Our total PSD caseload for the period of time since starting the technique was 41. We routinely institute a controlled exercise program, which results in a positive outcome in approximately 80% of our caseload. The cases still lame at 3 months post initial exam were retired or proceeded with alternative therapy such as bone marrow injections.
Chronic and unresponsive PSD cases are frustrating for both owner and clinician. Bone marrow injection seems to provide a glimmer of hope at the end of a dark tunnel.
It is important that a proper rehabilitation program be instituted after therapy. We insist on stall rest and hand walking only for 2 months post injection. At 2 months the horse is reevaluated clinically and with ultrasound. The horse is sedated with acepromazinef according to temperament and longed at the trot in both directions on soft ground. If sound than the horse can begin a walk-trot rehab program. We ensure that the horse's feet are properly balanced and prefer the horse does straight-line "road work" versus work in a deep going that consists of many turns. Light sedation with acepromazinef, or some of the longer lasting hypnotics is useful to ensure strict compliance. Horses that break out of their stalls or gallop madly away from their caretakers will destroy all the newly forming collagen fibers. Race horses or horses too hot to ride in a slow and controlled manner are recommended to a "Dutch Walker" or merely given a larger stall.
Reevaluation is done prior to soft groundwork and cantering. Most horses are finished their program by 6- 8 months post injection and resume full work at this time.
During the acquisition of the bone marrow it is helpful to have an assistant positioned in front of the horse. Placement of the biopsy needle perpendicular to the ground and not straying from the midline is aided by the assistants' helpful directional comments. This helps avoid iatrogenic complications such as cardiac puncture. Sonographic evaluation of the sternal puncture site instills operator familiarity of the anatomy of the region and allows measurement of the skin to sternal distance (Fig.7,8,9,10).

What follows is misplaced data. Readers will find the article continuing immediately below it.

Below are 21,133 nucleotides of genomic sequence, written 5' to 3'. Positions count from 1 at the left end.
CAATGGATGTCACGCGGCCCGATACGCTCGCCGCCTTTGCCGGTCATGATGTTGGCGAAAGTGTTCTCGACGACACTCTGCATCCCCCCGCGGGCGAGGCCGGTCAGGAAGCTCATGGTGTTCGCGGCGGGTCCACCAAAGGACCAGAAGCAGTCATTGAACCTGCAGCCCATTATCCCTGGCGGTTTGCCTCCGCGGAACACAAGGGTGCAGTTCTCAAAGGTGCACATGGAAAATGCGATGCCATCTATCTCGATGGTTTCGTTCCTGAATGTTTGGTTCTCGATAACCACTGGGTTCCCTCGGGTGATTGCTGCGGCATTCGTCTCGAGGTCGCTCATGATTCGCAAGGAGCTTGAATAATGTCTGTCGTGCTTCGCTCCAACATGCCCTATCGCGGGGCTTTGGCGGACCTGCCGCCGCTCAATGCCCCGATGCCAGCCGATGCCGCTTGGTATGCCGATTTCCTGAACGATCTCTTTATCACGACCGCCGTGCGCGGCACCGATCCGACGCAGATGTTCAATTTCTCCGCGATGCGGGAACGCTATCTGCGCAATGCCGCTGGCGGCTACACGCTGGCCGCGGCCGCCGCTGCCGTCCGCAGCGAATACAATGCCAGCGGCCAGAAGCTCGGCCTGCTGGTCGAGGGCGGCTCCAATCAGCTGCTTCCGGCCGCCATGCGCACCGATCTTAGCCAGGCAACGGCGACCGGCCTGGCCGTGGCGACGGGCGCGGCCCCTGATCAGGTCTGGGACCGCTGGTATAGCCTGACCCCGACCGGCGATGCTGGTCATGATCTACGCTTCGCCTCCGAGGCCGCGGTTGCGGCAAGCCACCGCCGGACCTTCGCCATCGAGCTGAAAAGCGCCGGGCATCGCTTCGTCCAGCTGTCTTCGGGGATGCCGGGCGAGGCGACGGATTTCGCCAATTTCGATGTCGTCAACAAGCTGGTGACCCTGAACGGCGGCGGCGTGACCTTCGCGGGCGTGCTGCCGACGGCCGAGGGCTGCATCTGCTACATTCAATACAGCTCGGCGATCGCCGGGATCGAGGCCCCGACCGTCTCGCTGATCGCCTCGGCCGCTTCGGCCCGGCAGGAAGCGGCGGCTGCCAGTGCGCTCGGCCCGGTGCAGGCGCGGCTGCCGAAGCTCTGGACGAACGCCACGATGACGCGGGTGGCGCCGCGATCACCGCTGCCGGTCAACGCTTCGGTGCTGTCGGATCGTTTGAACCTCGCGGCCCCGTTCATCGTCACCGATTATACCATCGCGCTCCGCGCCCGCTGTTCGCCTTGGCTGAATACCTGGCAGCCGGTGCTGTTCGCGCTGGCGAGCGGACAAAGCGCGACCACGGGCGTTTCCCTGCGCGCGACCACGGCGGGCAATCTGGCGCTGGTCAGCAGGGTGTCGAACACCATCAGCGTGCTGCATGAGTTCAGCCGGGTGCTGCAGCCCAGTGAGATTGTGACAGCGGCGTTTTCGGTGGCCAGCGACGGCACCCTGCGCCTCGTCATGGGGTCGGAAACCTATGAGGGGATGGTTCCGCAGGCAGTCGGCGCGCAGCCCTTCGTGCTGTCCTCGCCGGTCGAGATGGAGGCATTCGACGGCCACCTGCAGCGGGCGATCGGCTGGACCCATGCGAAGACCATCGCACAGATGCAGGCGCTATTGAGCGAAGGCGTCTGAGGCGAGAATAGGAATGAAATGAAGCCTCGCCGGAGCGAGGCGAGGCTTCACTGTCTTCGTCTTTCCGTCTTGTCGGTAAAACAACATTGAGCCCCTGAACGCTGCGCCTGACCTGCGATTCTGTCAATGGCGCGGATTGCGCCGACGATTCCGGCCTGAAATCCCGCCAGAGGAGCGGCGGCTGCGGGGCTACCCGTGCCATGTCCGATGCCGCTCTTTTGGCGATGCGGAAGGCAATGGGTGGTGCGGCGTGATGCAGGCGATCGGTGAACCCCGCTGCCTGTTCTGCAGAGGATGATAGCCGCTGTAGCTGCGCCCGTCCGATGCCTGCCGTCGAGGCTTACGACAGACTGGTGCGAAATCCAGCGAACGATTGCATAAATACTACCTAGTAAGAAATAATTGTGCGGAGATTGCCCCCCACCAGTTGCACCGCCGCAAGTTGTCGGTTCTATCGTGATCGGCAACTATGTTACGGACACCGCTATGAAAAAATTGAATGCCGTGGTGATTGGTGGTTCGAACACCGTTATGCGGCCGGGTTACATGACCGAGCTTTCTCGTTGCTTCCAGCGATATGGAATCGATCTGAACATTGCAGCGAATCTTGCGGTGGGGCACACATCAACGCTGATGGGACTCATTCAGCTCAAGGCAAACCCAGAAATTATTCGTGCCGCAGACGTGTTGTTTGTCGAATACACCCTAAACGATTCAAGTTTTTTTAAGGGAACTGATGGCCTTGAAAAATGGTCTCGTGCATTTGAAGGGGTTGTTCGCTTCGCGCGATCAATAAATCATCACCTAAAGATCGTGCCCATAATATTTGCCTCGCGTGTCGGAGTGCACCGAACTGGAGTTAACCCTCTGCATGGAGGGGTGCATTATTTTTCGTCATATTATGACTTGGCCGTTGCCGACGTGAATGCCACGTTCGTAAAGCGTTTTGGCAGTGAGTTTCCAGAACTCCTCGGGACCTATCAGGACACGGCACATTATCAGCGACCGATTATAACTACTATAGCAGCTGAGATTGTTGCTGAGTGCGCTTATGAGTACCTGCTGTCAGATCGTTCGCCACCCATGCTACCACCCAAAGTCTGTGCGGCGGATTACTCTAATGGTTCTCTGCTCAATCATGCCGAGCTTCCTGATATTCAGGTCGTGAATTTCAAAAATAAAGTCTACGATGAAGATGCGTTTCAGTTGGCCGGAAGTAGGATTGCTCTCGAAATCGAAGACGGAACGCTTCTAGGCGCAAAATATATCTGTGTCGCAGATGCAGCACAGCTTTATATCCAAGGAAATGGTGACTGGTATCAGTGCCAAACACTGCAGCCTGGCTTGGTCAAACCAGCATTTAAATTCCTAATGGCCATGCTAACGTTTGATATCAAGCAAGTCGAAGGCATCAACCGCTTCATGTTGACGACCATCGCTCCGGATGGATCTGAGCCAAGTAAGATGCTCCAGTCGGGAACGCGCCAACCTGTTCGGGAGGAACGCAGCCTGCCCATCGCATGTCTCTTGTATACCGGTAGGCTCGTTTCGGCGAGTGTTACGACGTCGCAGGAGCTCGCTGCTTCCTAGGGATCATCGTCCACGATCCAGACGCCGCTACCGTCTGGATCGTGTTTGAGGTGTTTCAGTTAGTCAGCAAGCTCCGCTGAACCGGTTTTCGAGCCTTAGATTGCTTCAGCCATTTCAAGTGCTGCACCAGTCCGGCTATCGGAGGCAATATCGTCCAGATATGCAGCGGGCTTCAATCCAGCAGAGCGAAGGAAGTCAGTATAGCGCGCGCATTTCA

Rarely, if upon aspiration bone marrow cannot be obtained than the operator is outside the marrow space. If too superficial than replacement of the stylet and a few additional upward twists should resolve the problem. If this fails than the needle may be in between sternebrae. Correction requires a fresh approach, cranial or caudal to the first, after repeating appropriate anesthesia.
It is important that no heparin or other anticoagulant be used for collection of the bone marrow. This results in bleeding and excessive hematoma formation at the injection sight.
Over sedation should be avoided since it makes lifting and flexion of the limb to be injected difficult.
When injecting a hind limb it is helpful to have assistants lift and flex the limb. The operator has more freedom to inject the suspensory from the inside with a medial approach taking advantage of the relatively smaller diameter of MT2.
Sonographic guidance is not used for the injection but utilizing the fanning technique ensures that sufficient bone marrow is deposited. Unless the area is fibrosed it is common for disrupted areas to have little resistance to the injection procedure. If there is great resistance to the injection than the needle is within healthy or fibrotic tissue. There appears to be less postoperative swelling and less chance of infection by fanning the needle in and out of the ligament as opposed to continual reentry through the skin.
A potential complication is injection of bone marrow into the palmar pouches of the carpometacarpal joint. This is a concern since an insertional desmopathy requires injection adjacent to the joint. By fanning small amounts the inadvertent injection of any bone marrow is limited in volume and to date there have been no untoward affects noted.
The owners are warned that a certain amount of post-operative swelling is expected and this will normally diminish with time (Fig. 11). Bone marrow is naturally more resistant to infection so pain or fever is not a normal complication.
Our results are favorable considering the poor prognosis reserved for chronic or unresponsive cases. The ability to utilize this technique without a general anesthetic makes the procedure available for more horses. We speculate that offering this technique as part of initial therapy and combining it with a strict rehabilitation program will result in a better prognosis for horses affected with PSD.
References and Notes
1.Herthel DJ. Enhanced Suspensory Ligament Healing in 100 Horses by Stem Cells and Other Bone Marrow Components, in Proceedings. Amer Assoc Equine Practnr 2001:319-321.
a Dormosedan Orion Corporation, Espoo, Finland.
The author is grateful to Dr. Allan Nixon for initially introducing him to the technique.